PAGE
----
CEQA mandates lead agencies to prepare and certify the completion of an Environmental Impact Report (“EIR”) for projects with potential significant environmental effects.  Additionally, it allows for the preparation of a mitigated negative declaration if revisions to the project could avoid or mitigate significant environmental impacts.  SB 149 authorizes public agencies to prepare the record of proceedings even when the petitioner elects to prepare the record of proceeding and provides notice of such election.  Upon receipt of petitioner’s notice, the public agency must notify the plaintiff or petitioner of this decision within 5 business days and cover the costs of preparation, regardless of litigation outcomes.  Moreover, SB 149 mandates the court to schedule a case management conference within 30 days of filing an action to review the scope, timing, and cost of the record of proceedings.

Extensions to the 60-day time limit for record preparation are permissible only by agreement of all parties or court order.  Additionally, the legislation mandates that the record be submitted in an electronic format and clarifies that certain logistical communications are excluded from the scope of “internal agency communications,” such as meeting invitations and scheduling communications.   

The legislation extends the Governor’s authority to certify projects under the Jobs and Economic Improvements Through Environmental Leadership Act of 2021 (“Leadership Act”) until January 1, 2032.  Failure by a lead agency to approve a Governor-certified project by January 1, 2033, invalidates the certification.  The Leadership Act is slated for repeal on January 1, 2034. 

Furthermore, SB 149 establishes procedures for the preparation of proceedings records for projects certified as infrastructure projects by the Governor.  Under Public Resources Code section 21189.81, an “infrastructure project” is defined as (1) an energy infrastructure project, (2) a semiconductor or microelectronic project, (3) a transportation-related project, or (4) a water-related project.  It mandates that resolution of actions or proceedings challenging the certification of EIRs or project approvals within 270 days of filing the record of proceedings with the court.  It allows project applicants to seek certification from the Governor for infrastructure projects and necessitates lead agencies to provide public notice of the project certification within 10 days.  Similar to the changes to the Leadership Act, if a lead agency fails to approve a certified infrastructure project before January 1, 2033, the certification will be invalid.  These provisions are slated for repeal on January 1, 2034.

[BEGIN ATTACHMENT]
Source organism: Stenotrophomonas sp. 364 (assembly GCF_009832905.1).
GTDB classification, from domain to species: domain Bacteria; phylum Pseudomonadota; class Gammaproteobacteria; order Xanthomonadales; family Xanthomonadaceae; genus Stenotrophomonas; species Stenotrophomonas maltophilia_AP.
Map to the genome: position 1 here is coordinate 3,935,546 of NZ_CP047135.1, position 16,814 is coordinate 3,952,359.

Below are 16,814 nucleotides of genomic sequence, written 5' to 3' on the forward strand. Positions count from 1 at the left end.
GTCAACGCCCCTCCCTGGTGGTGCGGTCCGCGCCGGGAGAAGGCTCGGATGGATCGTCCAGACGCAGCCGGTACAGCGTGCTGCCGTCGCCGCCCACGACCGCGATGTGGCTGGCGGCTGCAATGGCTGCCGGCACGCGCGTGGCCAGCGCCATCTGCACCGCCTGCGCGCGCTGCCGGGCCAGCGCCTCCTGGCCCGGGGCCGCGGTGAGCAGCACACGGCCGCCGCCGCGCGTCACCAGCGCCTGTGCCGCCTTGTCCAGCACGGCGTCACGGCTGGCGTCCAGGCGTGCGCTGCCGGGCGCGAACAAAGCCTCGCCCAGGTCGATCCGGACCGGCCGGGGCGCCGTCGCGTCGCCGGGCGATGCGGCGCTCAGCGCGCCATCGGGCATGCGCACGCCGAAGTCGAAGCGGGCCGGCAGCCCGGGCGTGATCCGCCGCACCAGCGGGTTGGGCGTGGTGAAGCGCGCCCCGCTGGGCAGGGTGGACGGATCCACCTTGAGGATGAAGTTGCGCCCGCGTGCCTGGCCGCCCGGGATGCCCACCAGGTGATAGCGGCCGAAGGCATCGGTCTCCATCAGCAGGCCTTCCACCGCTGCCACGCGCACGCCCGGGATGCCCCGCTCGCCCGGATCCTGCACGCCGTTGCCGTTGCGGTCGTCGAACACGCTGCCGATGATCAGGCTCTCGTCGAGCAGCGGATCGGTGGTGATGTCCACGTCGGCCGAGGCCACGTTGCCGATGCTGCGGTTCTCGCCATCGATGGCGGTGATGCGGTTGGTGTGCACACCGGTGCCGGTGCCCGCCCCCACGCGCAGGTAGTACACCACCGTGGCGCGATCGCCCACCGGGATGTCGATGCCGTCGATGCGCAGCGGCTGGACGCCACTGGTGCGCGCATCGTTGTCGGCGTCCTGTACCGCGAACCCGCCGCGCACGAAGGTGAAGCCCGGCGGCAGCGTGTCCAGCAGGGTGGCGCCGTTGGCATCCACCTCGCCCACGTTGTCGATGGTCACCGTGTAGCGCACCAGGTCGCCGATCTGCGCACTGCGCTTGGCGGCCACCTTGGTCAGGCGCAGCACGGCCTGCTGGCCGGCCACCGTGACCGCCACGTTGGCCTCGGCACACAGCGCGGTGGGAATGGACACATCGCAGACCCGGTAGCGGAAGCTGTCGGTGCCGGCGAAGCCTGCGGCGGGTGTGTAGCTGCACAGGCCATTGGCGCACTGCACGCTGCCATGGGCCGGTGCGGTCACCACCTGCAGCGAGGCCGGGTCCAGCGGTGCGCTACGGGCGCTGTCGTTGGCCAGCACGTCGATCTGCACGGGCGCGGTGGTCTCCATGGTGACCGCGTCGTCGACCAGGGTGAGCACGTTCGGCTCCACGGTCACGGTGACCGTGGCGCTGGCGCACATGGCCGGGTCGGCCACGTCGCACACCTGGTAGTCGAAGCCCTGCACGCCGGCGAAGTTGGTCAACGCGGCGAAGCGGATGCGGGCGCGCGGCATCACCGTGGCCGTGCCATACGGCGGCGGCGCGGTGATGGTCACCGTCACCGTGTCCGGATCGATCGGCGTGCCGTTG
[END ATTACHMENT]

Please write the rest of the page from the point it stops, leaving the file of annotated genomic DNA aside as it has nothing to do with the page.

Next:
Additionally, SB 149 appropriates $1,000,000 from the General Fund to the Judicial Council for judicial officer training in implementing these provisions.

We strongly encourage those who have further questions about the new changes and to reach out and confer with legal counsel. 

Special thanks to Farrah Ghaffarirafi, our FCPPG law clerk, for her extensive work on this alert.

This AALRR publication is intended for informational purposes only and should not be relied upon in reaching a conclusion in a particular area of law. Applicability of the legal principles discussed may differ substantially in individual situations. Receipt of this or any other AALRR publication does not create an attorney-client relationship. The Firm is not responsible for inadvertent errors that may occur in the publishing process. 

© 2024 Atkinson, Andelson, Loya, Ruud & Romo